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The 2 Things You Need to Do in Daily Scrums to End Complaints

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The 2 Things You Need to Do in Daily Scrums to End Complaints

Are your Daily Scrums running too long? Well, that's an easy fix. Read on to get the advice of Scrum Master who has dealt with this same issue.

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You have undoubtedly had team members complain at some point about the length of your Daily Scrums. Join the club.

I want to share two extremely simple things you can do to put an end to most of those complaints (I can’t promise they'll get rid of all complaints—some people will always complain).

Since the Scrum guideline says that a Daily Scrum is not to be used for problem-solving, many Scrum Masters will note the problem during the Daily Scrum and then discuss it immediately afterward.

For example, if two hot issues are mentioned during the Daily Scrum, the Scrum Master might stop discussion of those topics. The Scrum Master will then bring the two topics back up after everyone has first had a chance to address the three questions of the Daily Scrum.

This leads to the team being there for longer than the standard timebox of 15 minutes for a Daily Scrum.

The first thing you should do is to end every Daily Scrum by announcing how long the meeting took. Do this right after everyone has addressed the three questions and before switching into problem-solving mode.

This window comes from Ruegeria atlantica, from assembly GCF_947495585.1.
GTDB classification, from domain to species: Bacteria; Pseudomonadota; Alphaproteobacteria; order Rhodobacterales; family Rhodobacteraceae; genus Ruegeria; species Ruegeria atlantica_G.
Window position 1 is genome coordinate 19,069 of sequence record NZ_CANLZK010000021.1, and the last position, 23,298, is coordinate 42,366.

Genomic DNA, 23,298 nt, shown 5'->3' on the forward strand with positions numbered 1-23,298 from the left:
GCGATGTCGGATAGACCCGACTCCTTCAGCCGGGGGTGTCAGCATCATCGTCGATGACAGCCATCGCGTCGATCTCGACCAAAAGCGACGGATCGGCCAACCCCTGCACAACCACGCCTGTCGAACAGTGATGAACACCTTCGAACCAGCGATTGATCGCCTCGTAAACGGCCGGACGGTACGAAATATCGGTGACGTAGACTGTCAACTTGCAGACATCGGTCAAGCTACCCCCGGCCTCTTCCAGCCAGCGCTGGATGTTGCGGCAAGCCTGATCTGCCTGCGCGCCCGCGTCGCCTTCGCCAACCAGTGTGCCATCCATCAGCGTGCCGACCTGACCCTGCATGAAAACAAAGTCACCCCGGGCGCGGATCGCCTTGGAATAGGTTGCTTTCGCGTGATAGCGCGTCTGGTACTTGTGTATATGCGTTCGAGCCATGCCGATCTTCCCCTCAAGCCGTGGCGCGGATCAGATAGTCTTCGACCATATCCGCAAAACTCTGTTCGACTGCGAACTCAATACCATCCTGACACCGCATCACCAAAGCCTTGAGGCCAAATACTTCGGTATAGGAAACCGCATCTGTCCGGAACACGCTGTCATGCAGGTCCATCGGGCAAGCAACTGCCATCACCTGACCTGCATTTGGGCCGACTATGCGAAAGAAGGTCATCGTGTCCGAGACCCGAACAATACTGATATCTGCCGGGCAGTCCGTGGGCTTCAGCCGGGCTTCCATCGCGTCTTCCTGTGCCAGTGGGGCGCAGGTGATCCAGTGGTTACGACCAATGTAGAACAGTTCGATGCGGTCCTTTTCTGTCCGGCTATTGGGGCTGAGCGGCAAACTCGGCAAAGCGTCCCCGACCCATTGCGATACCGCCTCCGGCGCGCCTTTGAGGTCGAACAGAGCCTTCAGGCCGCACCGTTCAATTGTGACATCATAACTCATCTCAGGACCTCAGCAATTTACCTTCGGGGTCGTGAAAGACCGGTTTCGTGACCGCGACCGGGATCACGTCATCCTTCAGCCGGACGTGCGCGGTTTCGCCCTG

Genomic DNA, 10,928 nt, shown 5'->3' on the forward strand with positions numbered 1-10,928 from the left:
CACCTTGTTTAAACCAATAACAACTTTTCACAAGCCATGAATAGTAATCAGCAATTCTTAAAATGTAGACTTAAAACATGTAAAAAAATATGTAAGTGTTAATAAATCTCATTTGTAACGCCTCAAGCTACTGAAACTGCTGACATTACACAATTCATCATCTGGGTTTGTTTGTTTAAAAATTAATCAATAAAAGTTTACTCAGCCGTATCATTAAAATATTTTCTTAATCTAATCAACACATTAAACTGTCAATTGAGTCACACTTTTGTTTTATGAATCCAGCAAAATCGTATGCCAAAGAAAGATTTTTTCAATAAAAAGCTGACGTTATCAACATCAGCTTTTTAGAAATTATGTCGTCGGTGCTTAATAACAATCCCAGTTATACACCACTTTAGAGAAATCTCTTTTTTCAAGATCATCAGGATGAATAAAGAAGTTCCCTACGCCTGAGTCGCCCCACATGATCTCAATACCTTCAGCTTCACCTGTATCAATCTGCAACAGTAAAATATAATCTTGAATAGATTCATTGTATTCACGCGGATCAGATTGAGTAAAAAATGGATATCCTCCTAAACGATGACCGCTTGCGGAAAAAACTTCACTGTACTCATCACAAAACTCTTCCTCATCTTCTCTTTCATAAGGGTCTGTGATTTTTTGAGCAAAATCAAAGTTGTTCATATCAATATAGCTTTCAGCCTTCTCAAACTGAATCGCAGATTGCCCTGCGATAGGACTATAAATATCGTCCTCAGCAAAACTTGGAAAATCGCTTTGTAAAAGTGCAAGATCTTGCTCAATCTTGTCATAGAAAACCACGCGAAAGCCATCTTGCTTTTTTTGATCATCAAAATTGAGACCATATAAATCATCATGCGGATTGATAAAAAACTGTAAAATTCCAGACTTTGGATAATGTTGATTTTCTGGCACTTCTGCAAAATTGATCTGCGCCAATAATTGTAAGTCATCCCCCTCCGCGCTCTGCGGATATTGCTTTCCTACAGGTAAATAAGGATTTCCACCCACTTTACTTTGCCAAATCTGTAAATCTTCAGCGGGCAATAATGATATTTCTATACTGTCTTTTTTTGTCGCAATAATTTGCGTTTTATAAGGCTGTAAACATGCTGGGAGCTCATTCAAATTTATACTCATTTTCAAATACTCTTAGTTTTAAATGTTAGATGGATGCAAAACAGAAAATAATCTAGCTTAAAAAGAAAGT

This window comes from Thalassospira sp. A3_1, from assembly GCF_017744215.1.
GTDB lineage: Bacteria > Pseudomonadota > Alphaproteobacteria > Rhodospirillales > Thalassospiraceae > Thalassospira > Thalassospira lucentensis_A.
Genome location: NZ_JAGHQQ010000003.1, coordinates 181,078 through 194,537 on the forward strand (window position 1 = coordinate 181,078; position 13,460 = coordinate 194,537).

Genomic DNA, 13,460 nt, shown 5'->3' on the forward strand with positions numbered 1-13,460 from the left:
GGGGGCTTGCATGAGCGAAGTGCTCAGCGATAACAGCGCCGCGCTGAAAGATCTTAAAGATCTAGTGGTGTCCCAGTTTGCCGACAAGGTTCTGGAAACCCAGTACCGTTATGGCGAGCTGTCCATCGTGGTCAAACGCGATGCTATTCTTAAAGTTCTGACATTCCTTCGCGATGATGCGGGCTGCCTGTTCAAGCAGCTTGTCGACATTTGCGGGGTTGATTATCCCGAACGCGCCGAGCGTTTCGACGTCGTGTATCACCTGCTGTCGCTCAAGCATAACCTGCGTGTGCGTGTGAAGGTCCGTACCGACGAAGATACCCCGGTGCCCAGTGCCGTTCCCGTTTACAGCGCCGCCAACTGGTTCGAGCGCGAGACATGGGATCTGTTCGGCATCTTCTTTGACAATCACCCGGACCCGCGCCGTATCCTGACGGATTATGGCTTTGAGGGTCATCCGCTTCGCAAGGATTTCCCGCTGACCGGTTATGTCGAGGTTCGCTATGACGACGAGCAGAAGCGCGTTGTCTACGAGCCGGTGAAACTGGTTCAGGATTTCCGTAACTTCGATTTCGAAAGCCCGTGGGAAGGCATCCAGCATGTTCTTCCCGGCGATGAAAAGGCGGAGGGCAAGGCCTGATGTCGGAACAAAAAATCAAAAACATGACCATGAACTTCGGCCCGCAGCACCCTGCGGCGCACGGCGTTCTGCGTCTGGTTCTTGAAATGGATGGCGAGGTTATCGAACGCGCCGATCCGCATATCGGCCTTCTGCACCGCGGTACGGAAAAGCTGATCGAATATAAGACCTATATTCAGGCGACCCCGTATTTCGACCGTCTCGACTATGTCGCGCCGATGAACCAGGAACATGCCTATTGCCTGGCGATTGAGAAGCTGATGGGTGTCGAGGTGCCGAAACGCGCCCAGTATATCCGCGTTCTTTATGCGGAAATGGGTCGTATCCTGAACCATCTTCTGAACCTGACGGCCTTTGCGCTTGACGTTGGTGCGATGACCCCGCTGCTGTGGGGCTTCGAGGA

You might, for example, announce, “Thanks, everyone. That took twelve minutes.”

But then, remind everyone of any problems or issues that were brought up. Suggest that those who are needed stay to discuss or resolve them. If possible, facilitate the team splitting into more than one subgroup if more than one issue needs to be discussed.

Then, do the second thing that helps end complaints about the length of the Daily Scrum: announce that those who are not needed to resolve any of the issues being discussed can leave.

By taking these two actions:

1. Calling the Daily Scrum officially over and announcing how many minutes it took.

2. Telling team members who are not needed for further discussions that they can leave.

You will help team members from feeling that the Daily Scrum is exceeding its 15-minute timebox.

What Do You Think?

What have you done to eliminate complaints about the Daily Scrum? How have you helped your team see the value of this meeting? Please share your thoughts in the comments below.

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